Spoilers!!! Bans!!! The Prerelease!!! It’s that time of year when Standard is big and we have shiny new toys plus a Pro Tour coming up.
I had to take last week off. I was ready to go and then Real Life and Work were all
So yeah. Sorry if you were lonely without me last week. If you want a quick rundown of some good stuff from last week, check out “Great Magic Writing” from GatheringMagic.com.
- SCG Seatle
- Metagame Info
- Upcoming Tournaments-The Prerelease
- Learn about Drafting
- Strategy and Theory
- Design & Development
- Casual Thoughts – EDH!
- Fantasy and Art
- Social and Community Stuff
No official WotC tournaments took place this past weekend, but the PTQ season is firing and produced a lot of results. SCGSEA visited Seattle, where Junk Reanimator sadly won the Standard Open again, against American Flash. More interestingly, the Hive Mind deck that won in Legacy on Sunday beat a Dark Naya brew based on the Maverick shell but splashing for Thoughtseize, Deathrite Shaman activations, and two Abrupt Decays out of the board.
Normally, the time before a new set comes out is weird for metagaming, but in this case, two things make it more relevant. One, it’s a big format, so the new cards will make a splash but are less likely to completely unseat the best decks. And two, although it seemed like Standard was solved a few weeks ago with Junk Rites, Esper Control and various Jund builds keep doing well enough that the format feels pretty dynamic.
Check out the hard Standard metagame data from Mr. Vigabool.
No real Magic should get played this weekend, just lots of guild pack cracking and general newby goodness. Here’s a good strategic intro to the prerelease sealed format. It’s full of data about why it will be slower. If you see this in time and want to practice, TheMTGNoob shared a link to a decent tool.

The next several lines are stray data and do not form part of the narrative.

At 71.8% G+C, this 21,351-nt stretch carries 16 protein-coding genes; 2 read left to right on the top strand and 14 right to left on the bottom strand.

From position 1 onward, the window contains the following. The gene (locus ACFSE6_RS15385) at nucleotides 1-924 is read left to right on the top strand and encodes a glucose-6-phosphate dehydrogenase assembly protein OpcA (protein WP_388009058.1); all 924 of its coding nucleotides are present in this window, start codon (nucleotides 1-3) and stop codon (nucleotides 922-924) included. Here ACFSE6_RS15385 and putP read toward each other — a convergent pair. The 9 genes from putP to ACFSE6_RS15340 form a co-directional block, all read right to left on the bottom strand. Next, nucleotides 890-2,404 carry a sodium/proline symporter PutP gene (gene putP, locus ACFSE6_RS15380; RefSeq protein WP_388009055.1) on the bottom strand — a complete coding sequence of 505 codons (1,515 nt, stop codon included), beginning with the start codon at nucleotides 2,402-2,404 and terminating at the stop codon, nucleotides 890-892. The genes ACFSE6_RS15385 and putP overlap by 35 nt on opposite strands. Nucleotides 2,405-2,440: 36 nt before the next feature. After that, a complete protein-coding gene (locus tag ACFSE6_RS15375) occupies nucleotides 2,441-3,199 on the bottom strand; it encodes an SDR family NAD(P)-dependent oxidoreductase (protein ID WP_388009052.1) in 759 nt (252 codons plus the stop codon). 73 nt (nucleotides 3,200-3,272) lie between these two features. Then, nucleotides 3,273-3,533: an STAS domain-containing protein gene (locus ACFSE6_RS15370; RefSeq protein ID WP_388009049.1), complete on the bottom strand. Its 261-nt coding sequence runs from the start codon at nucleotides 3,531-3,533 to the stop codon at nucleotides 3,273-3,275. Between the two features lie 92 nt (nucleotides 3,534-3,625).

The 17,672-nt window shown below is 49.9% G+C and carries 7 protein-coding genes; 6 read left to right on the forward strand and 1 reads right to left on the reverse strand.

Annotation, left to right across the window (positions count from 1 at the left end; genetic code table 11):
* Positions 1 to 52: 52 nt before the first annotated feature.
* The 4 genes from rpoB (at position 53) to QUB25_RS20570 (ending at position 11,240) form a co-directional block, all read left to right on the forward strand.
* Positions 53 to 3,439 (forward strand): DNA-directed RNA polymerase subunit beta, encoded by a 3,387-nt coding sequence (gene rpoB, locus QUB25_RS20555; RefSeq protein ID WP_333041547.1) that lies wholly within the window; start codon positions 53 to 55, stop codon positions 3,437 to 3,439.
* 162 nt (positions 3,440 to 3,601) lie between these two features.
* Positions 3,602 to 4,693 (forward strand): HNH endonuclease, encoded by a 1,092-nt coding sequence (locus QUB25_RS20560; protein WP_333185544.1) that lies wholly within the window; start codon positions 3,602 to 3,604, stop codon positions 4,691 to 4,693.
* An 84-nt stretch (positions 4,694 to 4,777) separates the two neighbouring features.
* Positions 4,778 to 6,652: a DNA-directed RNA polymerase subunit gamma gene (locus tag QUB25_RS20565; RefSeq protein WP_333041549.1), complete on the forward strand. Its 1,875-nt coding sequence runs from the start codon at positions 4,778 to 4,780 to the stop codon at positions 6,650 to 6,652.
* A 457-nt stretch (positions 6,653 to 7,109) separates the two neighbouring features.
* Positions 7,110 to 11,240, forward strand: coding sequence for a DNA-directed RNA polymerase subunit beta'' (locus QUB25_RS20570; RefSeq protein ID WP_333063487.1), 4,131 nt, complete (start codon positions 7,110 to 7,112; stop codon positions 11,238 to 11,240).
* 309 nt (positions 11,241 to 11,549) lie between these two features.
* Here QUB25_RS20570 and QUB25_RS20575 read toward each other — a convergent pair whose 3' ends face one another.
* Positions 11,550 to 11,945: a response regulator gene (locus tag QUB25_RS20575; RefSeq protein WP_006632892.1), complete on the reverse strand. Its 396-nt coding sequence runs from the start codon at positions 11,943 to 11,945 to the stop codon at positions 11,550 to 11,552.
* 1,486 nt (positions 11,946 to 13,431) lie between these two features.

They’ve updated the Banned List again, even though it feels like the dust just settled from the Bloodbraid Elf banning. Second Sunrise was banned in Modern to kill the eggs combo, they unrestricted Regrowth in Vintage to test it, and the Commander Rules Committee announced the banning of Trade Secrets and unbanning of Staff of Domination. So no more collusion, but go infinite whenever you want.
WotC also announced changes to the pro-point system for the highest level of competitive play. Check out a pretty good analysis of it that does far better than I could.
Get ready for the next draft format with Matt Higgs’ look at the ten “meat and potatoes” cards in Dragon’s Maze. His list is a little uncommon-heavy since you only get to see one pack of Dragon’s Maze, and it comes first, but it’s still worth thinking about.
On the other hand, if you’re just interested in card evaluations, Conley Woods’ three-part set review is pretty thorough: Monocolored, Multicolored Part 1 and Part 2. Keep your eye on ChannelFireball for LSV’s puntastic set review if you like your point scale a little more humorous.
Owen Turtenwald reviews his play in Legacy and Standard from Milwaukee and talks about how Mindshrieker isn’t secret Sneak and Show mirror tech, while Thoughseize is actually perfect is Legacy’s best “fair” combo deck.